U.S. carriers tend to think that if it is new and shiny then it is too expensive and they shouldn’t pay for it.  I think they are, usually, shortsighted in this; I think their interests are better served by newer and more efficient infrastructure.  But at least I understand it, on a basic level.  What I do not understand is the U.S. Government, both executive and legislative branch, not really understanding this.  Henry Kissinger is fond of saying the role of a statesman is to represent the future to the present.  This is not being done right now in the United States on aviation infrastructure.

It has been a sad couple of weeks in aviation.  Andy Steinberg, who served as FAA general counsel and U.S. D.O.T. Assistant Secretary, died on May 20 at the young age of 53.  Andy oversaw the critically important negotiations that led to an open skies agreement with the European Union, a rare example in the past few years where a statesman did represent the future to the present.  He also worked for American Airlines when, in 1993, they won a landmark predatory pricing case.  That case was decided during the deliberations of the Baliles Commission; I recall it was one we had our eye closely on.  That case had a major impact on the business of aviation.  Andy was also the one who recruited me to join the board of the International Aviation Club a few years ago.  Jeff Shane, for whom I have the utmost regard says that Andy was “one of the greatest aviation lawyers of his generation.”  Andy Steinberg, R.I.P.

Ernie Boston was a member of the Pasco, Washington, airport commission for 17 years.  He was an active and constant presence in the ACI-NA Commissioners Committee; always sitting in the front, asking questions and greeting other attendees.  He was a sweet man, a real gentleman.  He cared a great deal about his airport and about the industry.  His background was in real estate and he long ago saw the potential of this for the business health of the airport.  Ernie was very active in all manner of civic and economic development activities in his town; he knew that the airport is an economic engine and was determined to make the best of it.  Ernie was a great guy and I will miss him.  Ernie Boston, R.I.P.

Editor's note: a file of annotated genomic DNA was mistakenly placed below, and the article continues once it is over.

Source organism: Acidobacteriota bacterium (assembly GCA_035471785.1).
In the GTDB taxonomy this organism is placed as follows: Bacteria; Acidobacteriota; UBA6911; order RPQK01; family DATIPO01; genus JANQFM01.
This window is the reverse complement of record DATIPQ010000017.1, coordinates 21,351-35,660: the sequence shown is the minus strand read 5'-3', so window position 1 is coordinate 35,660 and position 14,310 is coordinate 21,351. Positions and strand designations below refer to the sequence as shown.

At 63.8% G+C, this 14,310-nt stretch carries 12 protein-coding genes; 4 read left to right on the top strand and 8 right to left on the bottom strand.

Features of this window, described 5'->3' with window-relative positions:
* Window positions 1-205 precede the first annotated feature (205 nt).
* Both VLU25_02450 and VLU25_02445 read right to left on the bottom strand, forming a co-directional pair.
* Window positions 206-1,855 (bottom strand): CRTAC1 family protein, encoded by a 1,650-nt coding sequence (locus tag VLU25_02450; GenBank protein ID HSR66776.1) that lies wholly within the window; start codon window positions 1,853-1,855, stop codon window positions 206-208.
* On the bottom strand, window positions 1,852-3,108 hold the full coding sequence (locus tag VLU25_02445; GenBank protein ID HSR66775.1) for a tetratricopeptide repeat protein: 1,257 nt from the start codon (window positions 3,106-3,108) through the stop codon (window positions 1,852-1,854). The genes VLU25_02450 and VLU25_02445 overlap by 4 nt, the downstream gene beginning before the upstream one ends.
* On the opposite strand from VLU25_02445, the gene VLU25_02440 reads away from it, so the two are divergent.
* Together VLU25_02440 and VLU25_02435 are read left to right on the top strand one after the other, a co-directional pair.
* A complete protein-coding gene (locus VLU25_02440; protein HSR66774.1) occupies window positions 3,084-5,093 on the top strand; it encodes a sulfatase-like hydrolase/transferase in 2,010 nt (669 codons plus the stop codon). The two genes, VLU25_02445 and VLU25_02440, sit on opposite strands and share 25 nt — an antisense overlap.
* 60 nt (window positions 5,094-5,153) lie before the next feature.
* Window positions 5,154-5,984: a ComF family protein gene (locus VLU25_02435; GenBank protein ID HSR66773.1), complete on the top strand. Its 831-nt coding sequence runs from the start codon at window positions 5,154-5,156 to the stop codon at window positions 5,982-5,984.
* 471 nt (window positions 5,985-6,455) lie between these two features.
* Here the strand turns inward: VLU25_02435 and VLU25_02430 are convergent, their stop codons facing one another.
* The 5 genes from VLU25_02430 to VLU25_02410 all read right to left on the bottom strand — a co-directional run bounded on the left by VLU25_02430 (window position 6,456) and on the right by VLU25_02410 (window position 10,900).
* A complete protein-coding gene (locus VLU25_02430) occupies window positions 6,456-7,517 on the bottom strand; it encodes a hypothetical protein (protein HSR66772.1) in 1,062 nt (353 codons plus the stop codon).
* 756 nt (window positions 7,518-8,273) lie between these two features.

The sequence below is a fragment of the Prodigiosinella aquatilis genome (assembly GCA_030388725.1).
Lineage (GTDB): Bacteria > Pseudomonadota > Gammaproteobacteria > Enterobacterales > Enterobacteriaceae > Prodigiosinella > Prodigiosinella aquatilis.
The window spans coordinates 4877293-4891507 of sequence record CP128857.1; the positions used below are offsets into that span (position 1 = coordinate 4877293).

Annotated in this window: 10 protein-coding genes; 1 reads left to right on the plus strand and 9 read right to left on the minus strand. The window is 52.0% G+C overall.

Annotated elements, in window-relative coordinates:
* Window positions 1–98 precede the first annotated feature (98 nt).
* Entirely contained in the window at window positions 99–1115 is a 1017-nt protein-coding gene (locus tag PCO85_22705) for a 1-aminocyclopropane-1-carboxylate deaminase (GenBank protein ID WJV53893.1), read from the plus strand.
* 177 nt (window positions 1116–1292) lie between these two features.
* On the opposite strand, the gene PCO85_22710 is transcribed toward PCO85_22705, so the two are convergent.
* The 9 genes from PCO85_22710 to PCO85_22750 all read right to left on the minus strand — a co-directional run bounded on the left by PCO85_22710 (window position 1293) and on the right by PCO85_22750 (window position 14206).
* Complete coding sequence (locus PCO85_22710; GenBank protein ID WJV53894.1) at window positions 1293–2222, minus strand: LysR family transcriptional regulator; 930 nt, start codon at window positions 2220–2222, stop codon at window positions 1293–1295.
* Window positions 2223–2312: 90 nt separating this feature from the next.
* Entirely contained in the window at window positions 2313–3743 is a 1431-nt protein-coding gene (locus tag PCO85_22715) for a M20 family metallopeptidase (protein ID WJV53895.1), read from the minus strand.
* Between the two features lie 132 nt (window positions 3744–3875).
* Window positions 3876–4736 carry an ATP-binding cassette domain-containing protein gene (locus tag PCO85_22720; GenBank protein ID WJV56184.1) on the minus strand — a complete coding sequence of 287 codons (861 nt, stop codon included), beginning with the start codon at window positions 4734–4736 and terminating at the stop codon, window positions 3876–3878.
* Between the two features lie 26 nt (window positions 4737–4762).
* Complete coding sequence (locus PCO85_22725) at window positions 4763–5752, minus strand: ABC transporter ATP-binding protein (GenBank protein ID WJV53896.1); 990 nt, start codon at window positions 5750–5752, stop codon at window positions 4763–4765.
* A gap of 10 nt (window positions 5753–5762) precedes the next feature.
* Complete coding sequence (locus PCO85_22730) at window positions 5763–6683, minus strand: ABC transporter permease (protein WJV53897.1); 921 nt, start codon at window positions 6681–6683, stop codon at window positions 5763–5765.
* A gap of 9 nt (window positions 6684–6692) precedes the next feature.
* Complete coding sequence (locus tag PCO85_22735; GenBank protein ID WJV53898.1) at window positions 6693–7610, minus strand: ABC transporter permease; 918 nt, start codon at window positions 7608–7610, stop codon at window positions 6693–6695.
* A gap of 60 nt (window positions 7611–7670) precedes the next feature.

When I was a senior at Notre Dame, our school had one of the great sports years in NCAA history to that time.  The football team won a national championship (the QB was Joe Montana) and the basketball team went to the Final 4 (the soccer team I played on went 16-1-1 but no one talks much about that J).  A key presence on that basketball team was a freshman named Orlando Woolridge.  That guy could move and he could jump.  There were other perhaps better known names on that team (Bill Laimbeer and Kelly Tripuka for instance) but he was key to the success of that team, and a lot of fun to watch.  He went on to a nice NBA career, averaging 16 points per game and coached in the WNBA  He died over the weekend of a heart ailment and I was very sad to hear about it.  Orlando Woolridge, for helping make senior year so memorable, R.I.P.